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The Antikythera Mechanism: Computer of Ancient Greeks

An Amazing Device To Calculate Future Dates

 
 

Scientists did not know how to understand the mechanism at first. They assumed due to its antiquity it could not be a computer. However, as its purpose was discovered, its genius was revealed. This provides us an analogy for what we are discovering in DNA -- when finally deciphered, we see superior genius, not chaos intelligently organizing itself by a freak accident.

 

 
 
The Wikipedia describes this bronze mechanism as a "calculator" or a "computer."[1] It explains the discoverers did not understand its workings until modern science caught up with it:
It was recovered in 1900–1901 from the Antikythera wreck, but its complexity and significance were not understood until decades later. It is now thought to have been built about 150–100 BC. Technological artifacts of similar complexity did not reappear until the 14th century, when mechanical astronomical clocks appeared in Europe.[1]

Professor Michael Edmunds of Cardiff University published an article in Nature (Nov. 30, 2006) and explained his astonishment:

"This device is just extraordinary, the only thing of its kind. The design is beautiful, the astronomy is exactly right. The way the mechanics are designed just makes your jaw drop. Whoever has done this has done it extremely carefully...in terms of historic and scarcity value, I have to regard this mechanism as being more valuable than the Mona Lisa...."(Ian Sample, “Mysteries of computer from 65BC are solved,” The Guardian (Thursday 30 November 2006).[2]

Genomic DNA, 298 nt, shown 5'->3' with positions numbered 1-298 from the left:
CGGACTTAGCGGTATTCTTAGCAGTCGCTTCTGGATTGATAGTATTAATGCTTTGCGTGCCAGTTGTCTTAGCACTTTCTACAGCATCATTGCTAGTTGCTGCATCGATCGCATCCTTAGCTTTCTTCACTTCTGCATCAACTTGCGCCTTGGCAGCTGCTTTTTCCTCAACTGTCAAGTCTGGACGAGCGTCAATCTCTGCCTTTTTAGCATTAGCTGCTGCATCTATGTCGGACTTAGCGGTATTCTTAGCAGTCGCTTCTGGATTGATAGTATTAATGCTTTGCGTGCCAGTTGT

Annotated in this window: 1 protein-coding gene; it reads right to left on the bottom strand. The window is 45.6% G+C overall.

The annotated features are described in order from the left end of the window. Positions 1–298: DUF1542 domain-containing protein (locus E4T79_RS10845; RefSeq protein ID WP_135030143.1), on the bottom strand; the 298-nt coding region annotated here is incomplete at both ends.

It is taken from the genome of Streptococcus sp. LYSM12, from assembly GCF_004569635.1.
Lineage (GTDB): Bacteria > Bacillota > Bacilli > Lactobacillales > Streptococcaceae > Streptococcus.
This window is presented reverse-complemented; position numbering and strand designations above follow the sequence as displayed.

See also Ian Johnston (2006-11-30). "Device that let Greeks decode solar system," The Scotsman (11/30/06)."[3]

As the Guardian article explains:

Since its discovery, scientists have been trying to reconstruct the device, which is now known to be an astronomical calendar capable of tracking with remarkable precision the position of the sun, several heavenly bodies and the phases of the moon. Experts believe it to be the earliest-known device to use gear wheels and by far the most sophisticated object to be found from the ancient and medieval periods.[2]
The device was highly sophisticated in its results:
Detailed imaging of the mechanism suggests it dates back to 150-100 BC and had 37 gear wheels enabling it to follow the movements of the moon and the sun through the zodiac, predict eclipses and even recreate the irregular orbit of the moon.[2]
The discoveries in it were lost until the modern age. The Guardian continues:
Remarkably, scans showed the device uses a differential gear, which was previously believed to have been invented in the 16th century. The level of miniaturisation and complexity of its parts is comparable to that of 18th century clocks.[2]
Students have posted pictures, and explained with a video the details of this mechanism.[4] They explain:
Its elaborate design — aspects of which were not to be seen for at least the next thousand years – is particularly stunning. Some of the most intricate parts even rival those of 18th-century clockmakers![4]
In the July 31,2008 edition of Nature, a second paper appeared on the Antikythera Mechanism. A YouTube video explains this article.[5] Alexander Jones from the Institute of the Study of the Ancient World explains that the mechanism "would be remarkable even if it was a less clever thing than it is, because there is so little like it physically preserved or described in ancient books." (Id. at 0:20-0:42). Tony Freeth, part of the Antikythera Mechanism Research Project, explains "If it had not been discovered when it was -- in 1901 -- no one could possibly believe it could exist because it is so sophisticated." (Id., at 0:42-0:62.)